SULAIMANI, IRAQ: With her 2005 solo show 9 Parts of Desire, playwright/performer Heather Raffo strove to humanize Iraqis for American audiences. In May, in this Kurdish city in northern Iraq, the Iraqi-American Raffo got to see her play do something new: show Iraqis to themselves, albeit via an American perspective. In a staging by L.A.–based actor/director Jillian Armenante at the American University of Iraq–Sulaimani, Raffo watched five Iraqi female students perform a trimmed version of her play.
“It was rockin’,” enthused Raffo in an interview after her return. Though it was her writing onstage, she felt that the Iraqi 9 Parts “was the 20-year-old’s version—it was 20-year-old Iraqi women talking to a couple of hundred 20-year-old Iraqi people in 20-year-old shorthand. So one character, Hooda—a late-’70s expat who lives in London, has met heads of state, is very sophisticated and is sipping whisky—was played in this version as a tight-jeans-wearing, pub-crawling young woman, a hotheaded public intellectual, holding a bottle of Scotch.”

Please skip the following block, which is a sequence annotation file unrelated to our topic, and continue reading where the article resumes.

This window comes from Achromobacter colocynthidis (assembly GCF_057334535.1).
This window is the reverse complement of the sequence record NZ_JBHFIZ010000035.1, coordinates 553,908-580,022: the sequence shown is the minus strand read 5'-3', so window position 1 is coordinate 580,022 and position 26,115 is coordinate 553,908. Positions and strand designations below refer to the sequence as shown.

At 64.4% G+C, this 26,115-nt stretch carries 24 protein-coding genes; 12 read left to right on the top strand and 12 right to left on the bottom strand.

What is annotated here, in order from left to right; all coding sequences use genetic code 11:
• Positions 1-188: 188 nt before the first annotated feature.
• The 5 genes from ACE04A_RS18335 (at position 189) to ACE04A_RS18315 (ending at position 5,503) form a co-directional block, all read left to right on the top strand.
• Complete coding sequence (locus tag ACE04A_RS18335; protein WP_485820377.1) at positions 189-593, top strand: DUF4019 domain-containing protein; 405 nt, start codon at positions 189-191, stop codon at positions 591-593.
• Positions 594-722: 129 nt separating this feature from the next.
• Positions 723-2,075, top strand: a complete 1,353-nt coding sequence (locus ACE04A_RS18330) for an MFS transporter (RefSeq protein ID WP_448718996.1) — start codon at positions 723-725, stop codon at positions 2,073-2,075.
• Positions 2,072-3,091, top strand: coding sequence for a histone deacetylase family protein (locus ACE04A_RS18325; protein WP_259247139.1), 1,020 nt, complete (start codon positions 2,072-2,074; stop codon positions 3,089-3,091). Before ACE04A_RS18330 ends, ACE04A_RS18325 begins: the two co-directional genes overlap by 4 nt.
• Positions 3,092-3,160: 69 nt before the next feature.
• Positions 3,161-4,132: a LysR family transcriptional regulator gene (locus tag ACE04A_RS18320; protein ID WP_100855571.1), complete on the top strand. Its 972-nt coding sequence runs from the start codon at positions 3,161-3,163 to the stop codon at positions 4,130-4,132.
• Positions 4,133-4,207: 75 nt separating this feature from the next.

Armenante and Raffo got the invite to join war correspondents, photographers and poets for a symposium on art and social justice at the university from Peter Friedrich, a former theatre colleague of Armenante’s who’s been working at the privately funded institution for six years. The 9 Parts production itself was a kind of model of Iraq’s tense postwar rapprochement. “Within our little cast, all warring factions—Kurds, Arabs who speak with Egyptian accents—were playing together,” said Armenante. “The acting was incredible, so economic and simple, and it connected.”
Indeed, said Raffo, it’s gratifying that her play has now come full circle, in effect humanizing Americans for Iraqis who have ample reason to be skeptical, even hostile, of the U.S. “To know that this was a popular play in the U.S. broke down stereotypes for them about who Americans are and what we care about,” concluded Raffo.